Attention: Here be dragons

This is the latest (unstable) version of this documentation, which may document features not available in or compatible with released stable versions of Godot.


A pre-parsed scene tree path.


A pre-parsed relative or absolute path in a scene tree, for use with Node.get_node and similar functions. It can reference a node, a resource within a node, or a property of a node or resource. For example, "Path2D/PathFollow2D/Sprite2D:texture:size" would refer to the size property of the texture resource on the node named "Sprite2D", which is a child of the other named nodes in the path.

You will usually just pass a string to Node.get_node and it will be automatically converted, but you may occasionally want to parse a path ahead of time with NodePath or the literal syntax ^"path". Exporting a NodePath variable will give you a node selection widget in the properties panel of the editor, which can often be useful.

A NodePath is composed of a list of slash-separated node names (like a filesystem path) and an optional colon-separated list of "subnames" which can be resources or properties.

Some examples of NodePaths include the following:

# No leading slash means it is relative to the current node.
^"A" # Immediate child A
^"A/B" # A's child B
^"." # The current node.
^".." # The parent node.
^"../C" # A sibling node C.
^"../.." # The grandparent node.
# A leading slash means it is absolute from the SceneTree.
^"/root" # Equivalent to get_tree().get_root().
^"/root/Main" # If your main scene's root node were named "Main".
^"/root/MyAutoload" # If you have an autoloaded node or scene.

See also StringName, which is a similar concept for general-purpose string interning.

Note: In the editor, NodePath properties are automatically updated when moving, renaming or deleting a node in the scene tree, but they are never updated at runtime.

Note: In a boolean context, a NodePath will evaluate to false if it is empty (NodePath("")). Otherwise, a NodePath will always evaluate to true.


There are notable differences when using this API with C#. See C# API differences to GDScript for more information.




NodePath ( )


NodePath ( NodePath from )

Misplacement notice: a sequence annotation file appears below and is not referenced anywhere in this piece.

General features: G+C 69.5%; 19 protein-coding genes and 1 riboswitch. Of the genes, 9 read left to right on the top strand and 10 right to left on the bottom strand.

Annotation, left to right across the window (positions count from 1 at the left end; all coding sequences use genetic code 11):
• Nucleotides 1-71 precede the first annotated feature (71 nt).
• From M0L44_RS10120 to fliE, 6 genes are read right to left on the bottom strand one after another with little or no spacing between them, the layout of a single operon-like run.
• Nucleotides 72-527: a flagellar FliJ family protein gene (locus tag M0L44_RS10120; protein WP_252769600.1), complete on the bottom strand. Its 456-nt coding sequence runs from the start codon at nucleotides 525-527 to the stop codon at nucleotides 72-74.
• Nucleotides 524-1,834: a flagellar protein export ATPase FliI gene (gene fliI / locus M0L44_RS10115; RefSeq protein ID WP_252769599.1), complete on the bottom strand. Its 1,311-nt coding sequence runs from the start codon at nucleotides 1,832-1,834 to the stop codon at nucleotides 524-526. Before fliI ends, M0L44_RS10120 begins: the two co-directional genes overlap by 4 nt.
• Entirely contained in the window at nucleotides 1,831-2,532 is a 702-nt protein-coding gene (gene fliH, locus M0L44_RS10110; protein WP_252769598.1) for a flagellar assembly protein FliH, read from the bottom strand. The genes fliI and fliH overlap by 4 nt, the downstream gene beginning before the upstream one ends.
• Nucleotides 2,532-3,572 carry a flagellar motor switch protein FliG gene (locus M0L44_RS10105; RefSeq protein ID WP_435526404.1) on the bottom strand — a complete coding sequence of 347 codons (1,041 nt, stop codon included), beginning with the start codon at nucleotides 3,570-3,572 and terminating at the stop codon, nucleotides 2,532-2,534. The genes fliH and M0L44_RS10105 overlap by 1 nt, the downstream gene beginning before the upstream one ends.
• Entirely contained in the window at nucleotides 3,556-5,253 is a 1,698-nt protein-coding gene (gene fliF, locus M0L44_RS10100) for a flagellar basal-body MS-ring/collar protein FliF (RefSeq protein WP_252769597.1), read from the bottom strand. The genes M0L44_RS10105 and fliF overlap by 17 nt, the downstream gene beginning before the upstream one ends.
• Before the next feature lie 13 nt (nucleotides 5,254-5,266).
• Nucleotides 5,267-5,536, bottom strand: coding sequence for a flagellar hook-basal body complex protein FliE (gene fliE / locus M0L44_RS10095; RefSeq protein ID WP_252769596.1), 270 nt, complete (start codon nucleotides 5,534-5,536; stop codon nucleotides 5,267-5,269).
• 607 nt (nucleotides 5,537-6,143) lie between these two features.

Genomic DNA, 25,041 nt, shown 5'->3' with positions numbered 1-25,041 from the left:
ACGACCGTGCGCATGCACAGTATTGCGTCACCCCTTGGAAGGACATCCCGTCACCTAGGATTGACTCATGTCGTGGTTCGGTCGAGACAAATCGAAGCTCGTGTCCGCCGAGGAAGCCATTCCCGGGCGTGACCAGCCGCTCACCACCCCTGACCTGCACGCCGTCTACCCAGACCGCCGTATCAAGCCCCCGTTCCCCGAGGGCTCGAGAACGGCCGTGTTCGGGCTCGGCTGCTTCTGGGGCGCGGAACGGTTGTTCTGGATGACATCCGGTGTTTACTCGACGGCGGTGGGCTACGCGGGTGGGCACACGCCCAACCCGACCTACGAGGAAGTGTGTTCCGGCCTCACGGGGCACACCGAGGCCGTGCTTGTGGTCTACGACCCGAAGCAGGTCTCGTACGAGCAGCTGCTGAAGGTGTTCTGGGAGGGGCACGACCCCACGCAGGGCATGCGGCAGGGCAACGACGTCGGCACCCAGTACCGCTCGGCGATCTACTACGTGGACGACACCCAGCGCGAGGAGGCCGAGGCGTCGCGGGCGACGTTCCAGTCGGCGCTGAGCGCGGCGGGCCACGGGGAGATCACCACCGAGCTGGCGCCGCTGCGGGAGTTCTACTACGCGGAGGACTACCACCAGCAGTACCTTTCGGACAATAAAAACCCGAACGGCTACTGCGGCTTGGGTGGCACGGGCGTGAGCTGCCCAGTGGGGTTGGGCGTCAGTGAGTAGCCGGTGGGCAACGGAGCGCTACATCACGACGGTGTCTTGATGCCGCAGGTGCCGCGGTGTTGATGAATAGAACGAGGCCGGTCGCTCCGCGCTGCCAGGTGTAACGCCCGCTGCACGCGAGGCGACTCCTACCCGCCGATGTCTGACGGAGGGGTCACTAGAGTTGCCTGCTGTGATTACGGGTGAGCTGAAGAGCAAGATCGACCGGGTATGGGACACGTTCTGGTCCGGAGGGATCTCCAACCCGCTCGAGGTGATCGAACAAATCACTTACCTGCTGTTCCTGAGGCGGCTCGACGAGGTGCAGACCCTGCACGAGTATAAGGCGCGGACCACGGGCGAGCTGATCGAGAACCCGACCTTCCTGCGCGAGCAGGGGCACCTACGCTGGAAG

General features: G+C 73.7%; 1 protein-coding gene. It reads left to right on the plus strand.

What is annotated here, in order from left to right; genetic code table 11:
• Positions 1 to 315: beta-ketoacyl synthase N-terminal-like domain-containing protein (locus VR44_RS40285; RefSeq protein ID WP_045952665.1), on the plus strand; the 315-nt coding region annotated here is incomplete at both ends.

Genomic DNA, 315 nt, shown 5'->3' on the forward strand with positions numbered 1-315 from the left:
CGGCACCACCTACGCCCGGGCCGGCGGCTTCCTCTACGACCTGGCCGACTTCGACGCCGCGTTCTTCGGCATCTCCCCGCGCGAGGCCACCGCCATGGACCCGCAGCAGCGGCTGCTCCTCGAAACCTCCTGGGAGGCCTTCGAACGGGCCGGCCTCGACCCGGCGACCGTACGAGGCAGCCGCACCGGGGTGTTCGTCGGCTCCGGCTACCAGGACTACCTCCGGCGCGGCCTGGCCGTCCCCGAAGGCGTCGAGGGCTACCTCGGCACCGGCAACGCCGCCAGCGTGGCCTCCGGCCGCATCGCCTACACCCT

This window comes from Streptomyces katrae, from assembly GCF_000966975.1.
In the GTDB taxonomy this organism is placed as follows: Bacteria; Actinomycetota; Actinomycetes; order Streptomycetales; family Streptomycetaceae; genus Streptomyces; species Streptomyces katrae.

NodePath ( String from )



get_as_property_path ( ) const


get_concatenated_names ( ) const


get_concatenated_subnames ( ) const


get_name ( int idx ) const


get_name_count ( ) const


get_subname ( int idx ) const


get_subname_count ( ) const


hash ( ) const


is_absolute ( ) const


is_empty ( ) const



operator != ( NodePath right )


operator == ( NodePath right )

Constructor Descriptions

NodePath NodePath ( )

Constructs an empty NodePath.

NodePath NodePath ( NodePath from )

Constructs a NodePath as a copy of the given NodePath. NodePath("example") is equivalent to ^"example".

NodePath NodePath ( String from )

Creates a NodePath from a string, e.g. "Path2D/PathFollow2D/Sprite2D:texture:size". A path is absolute if it starts with a slash. Absolute paths are only valid in the global scene tree, not within individual scenes. In a relative path, "." and ".." indicate the current node and its parent.

The "subnames" optionally included after the path to the target node can point to resources or properties, and can also be nested.

Examples of valid NodePaths (assuming that those nodes exist and have the referenced resources or properties):

# Points to the Sprite2D node.
# Points to the Sprite2D node and its "texture" resource.
# get_node() would retrieve "Sprite2D", while get_node_and_resource()
# would retrieve both the Sprite2D node and the "texture" resource.
# Points to the Sprite2D node and its "position" property.
# Points to the Sprite2D node and the "x" component of its "position" property.
# Absolute path (from "root")